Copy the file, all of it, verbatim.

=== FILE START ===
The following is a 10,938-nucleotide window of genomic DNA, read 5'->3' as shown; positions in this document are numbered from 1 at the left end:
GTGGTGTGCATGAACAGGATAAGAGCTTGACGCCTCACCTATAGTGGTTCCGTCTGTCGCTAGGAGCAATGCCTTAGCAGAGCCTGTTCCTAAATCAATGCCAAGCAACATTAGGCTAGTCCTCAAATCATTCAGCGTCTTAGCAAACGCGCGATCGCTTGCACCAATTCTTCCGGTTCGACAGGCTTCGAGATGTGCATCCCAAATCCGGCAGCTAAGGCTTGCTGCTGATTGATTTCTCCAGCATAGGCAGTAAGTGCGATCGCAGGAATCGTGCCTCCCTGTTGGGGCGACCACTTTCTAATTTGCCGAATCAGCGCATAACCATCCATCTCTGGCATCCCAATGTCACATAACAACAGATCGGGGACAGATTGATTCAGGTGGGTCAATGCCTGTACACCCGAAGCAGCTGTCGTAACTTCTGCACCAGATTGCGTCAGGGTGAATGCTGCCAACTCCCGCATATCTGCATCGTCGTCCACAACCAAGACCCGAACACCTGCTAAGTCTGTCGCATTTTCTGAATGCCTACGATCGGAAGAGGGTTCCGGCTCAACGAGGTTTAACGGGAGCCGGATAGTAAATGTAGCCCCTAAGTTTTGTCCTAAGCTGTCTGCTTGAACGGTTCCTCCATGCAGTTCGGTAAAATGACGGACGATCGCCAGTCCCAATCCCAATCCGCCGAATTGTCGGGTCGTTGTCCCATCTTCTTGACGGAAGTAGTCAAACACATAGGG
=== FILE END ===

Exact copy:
The following is a 10,938-nucleotide window of genomic DNA, read 5'->3' as shown; positions in this document are numbered from 1 at the left end:
GTGGTGTGCATGAACAGGATAAGAGCTTGACGCCTCACCTATAGTGGTTCCGTCTGTCGCTAGGAGCAATGCCTTAGCAGAGCCTGTTCCTAAATCAATGCCAAGCAACATTAGGCTAGTCCTCAAATCATTCAGCGTCTTAGCAAACGCGCGATCGCTTGCACCAATTCTTCCGGTTCGACAGGCTTCGAGATGTGCATCCCAAATCCGGCAGCTAAGGCTTGCTGCTGATTGATTTCTCCAGCATAGGCAGTAAGTGCGATCGCAGGAATCGTGCCTCCCTGTTGGGGCGACCACTTTCTAATTTGCCGAATCAGCGCATAACCATCCATCTCTGGCATCCCAATGTCACATAACAACAGATCGGGGACAGATTGATTCAGGTGGGTCAATGCCTGTACACCCGAAGCAGCTGTCGTAACTTCTGCACCAGATTGCGTCAGGGTGAATGCTGCCAACTCCCGCATATCTGCATCGTCGTCCACAACCAAGACCCGAACACCTGCTAAGTCTGTCGCATTTTCTGAATGCCTACGATCGGAAGAGGGTTCCGGCTCAACGAGGTTTAACGGGAGCCGGATAGTAAATGTAGCCCCTAAGTTTTGTCCTAAGCTGTCTGCTTGAACGGTTCCTCCATGCAGTTCGGTAAAATGACGGACGATCGCCAGTCCCAATCCCAATCCGCCGAATTGTCGGGTCGTTGTCCCATCTTCTTGACGGAAGTAGTCAAACACATAGGG